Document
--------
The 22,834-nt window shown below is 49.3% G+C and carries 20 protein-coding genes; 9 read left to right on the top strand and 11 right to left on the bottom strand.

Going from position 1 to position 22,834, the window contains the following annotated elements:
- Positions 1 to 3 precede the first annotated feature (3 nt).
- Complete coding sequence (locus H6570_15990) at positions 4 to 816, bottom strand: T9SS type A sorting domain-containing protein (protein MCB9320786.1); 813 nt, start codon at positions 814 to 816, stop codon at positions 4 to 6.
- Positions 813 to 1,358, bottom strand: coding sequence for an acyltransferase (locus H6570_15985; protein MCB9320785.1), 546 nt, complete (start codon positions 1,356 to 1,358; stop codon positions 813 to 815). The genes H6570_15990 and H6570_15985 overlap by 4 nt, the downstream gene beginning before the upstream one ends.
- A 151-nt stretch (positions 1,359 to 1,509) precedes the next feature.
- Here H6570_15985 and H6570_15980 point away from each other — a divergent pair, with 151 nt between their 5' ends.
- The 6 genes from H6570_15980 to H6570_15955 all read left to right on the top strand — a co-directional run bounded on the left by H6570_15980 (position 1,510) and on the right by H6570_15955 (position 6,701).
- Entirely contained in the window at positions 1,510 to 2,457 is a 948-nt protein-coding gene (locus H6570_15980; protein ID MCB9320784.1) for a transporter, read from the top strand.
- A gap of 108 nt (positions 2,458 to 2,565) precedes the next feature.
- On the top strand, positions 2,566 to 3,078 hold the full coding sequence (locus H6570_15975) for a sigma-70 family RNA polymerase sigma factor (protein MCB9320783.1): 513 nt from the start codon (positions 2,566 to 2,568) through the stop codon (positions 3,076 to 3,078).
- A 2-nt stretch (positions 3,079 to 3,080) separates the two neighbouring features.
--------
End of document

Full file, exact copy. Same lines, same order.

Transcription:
The 22,834-nt window shown below is 49.3% G+C and carries 20 protein-coding genes; 9 read left to right on the top strand and 11 right to left on the bottom strand.

Going from position 1 to position 22,834, the window contains the following annotated elements:
- Positions 1 to 3 precede the first annotated feature (3 nt).
- Complete coding sequence (locus H6570_15990) at positions 4 to 816, bottom strand: T9SS type A sorting domain-containing protein (protein MCB9320786.1); 813 nt, start codon at positions 814 to 816, stop codon at positions 4 to 6.
- Positions 813 to 1,358, bottom strand: coding sequence for an acyltransferase (locus H6570_15985; protein MCB9320785.1), 546 nt, complete (start codon positions 1,356 to 1,358; stop codon positions 813 to 815). The genes H6570_15990 and H6570_15985 overlap by 4 nt, the downstream gene beginning before the upstream one ends.
- A 151-nt stretch (positions 1,359 to 1,509) precedes the next feature.
- Here H6570_15985 and H6570_15980 point away from each other — a divergent pair, with 151 nt between their 5' ends.
- The 6 genes from H6570_15980 to H6570_15955 all read left to right on the top strand — a co-directional run bounded on the left by H6570_15980 (position 1,510) and on the right by H6570_15955 (position 6,701).
- Entirely contained in the window at positions 1,510 to 2,457 is a 948-nt protein-coding gene (locus H6570_15980; protein ID MCB9320784.1) for a transporter, read from the top strand.
- A gap of 108 nt (positions 2,458 to 2,565) precedes the next feature.
- On the top strand, positions 2,566 to 3,078 hold the full coding sequence (locus H6570_15975) for a sigma-70 family RNA polymerase sigma factor (protein MCB9320783.1): 513 nt from the start codon (positions 2,566 to 2,568) through the stop codon (positions 3,076 to 3,078).
- A 2-nt stretch (positions 3,079 to 3,080) separates the two neighbouring features.